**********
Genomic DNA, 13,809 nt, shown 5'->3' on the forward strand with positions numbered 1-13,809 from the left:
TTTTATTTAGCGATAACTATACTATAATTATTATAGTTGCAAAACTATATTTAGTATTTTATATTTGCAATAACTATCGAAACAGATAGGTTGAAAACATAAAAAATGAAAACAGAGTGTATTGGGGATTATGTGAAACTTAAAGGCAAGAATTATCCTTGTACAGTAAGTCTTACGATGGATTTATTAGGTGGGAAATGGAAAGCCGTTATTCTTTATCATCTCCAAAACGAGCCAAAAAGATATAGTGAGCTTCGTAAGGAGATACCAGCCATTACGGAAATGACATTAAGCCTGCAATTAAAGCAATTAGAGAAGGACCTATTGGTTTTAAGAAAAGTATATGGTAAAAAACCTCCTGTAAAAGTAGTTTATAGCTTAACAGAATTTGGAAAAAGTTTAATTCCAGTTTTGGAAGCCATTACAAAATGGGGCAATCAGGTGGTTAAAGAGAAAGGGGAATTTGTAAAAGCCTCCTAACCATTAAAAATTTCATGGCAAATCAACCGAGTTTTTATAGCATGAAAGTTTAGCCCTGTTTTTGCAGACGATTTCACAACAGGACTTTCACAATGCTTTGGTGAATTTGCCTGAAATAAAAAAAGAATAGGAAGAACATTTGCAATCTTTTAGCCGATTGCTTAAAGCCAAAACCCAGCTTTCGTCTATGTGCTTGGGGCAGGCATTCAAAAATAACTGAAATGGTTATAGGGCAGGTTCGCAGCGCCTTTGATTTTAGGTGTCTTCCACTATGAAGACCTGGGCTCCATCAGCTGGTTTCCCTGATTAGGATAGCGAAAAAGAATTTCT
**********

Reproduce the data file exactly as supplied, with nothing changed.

Genomic DNA, 13,809 nt, shown 5'->3' on the forward strand with positions numbered 1-13,809 from the left:
TTTTATTTAGCGATAACTATACTATAATTATTATAGTTGCAAAACTATATTTAGTATTTTATATTTGCAATAACTATCGAAACAGATAGGTTGAAAACATAAAAAATGAAAACAGAGTGTATTGGGGATTATGTGAAACTTAAAGGCAAGAATTATCCTTGTACAGTAAGTCTTACGATGGATTTATTAGGTGGGAAATGGAAAGCCGTTATTCTTTATCATCTCCAAAACGAGCCAAAAAGATATAGTGAGCTTCGTAAGGAGATACCAGCCATTACGGAAATGACATTAAGCCTGCAATTAAAGCAATTAGAGAAGGACCTATTGGTTTTAAGAAAAGTATATGGTAAAAAACCTCCTGTAAAAGTAGTTTATAGCTTAACAGAATTTGGAAAAAGTTTAATTCCAGTTTTGGAAGCCATTACAAAATGGGGCAATCAGGTGGTTAAAGAGAAAGGGGAATTTGTAAAAGCCTCCTAACCATTAAAAATTTCATGGCAAATCAACCGAGTTTTTATAGCATGAAAGTTTAGCCCTGTTTTTGCAGACGATTTCACAACAGGACTTTCACAATGCTTTGGTGAATTTGCCTGAAATAAAAAAAGAATAGGAAGAACATTTGCAATCTTTTAGCCGATTGCTTAAAGCCAAAACCCAGCTTTCGTCTATGTGCTTGGGGCAGGCATTCAAAAATAACTGAAATGGTTATAGGGCAGGTTCGCAGCGCCTTTGATTTTAGGTGTCTTCCACTATGAAGACCTGGGCTCCATCAGCTGGTTTCCCTGATTAGGATAGCGAAAAAGAATTTCT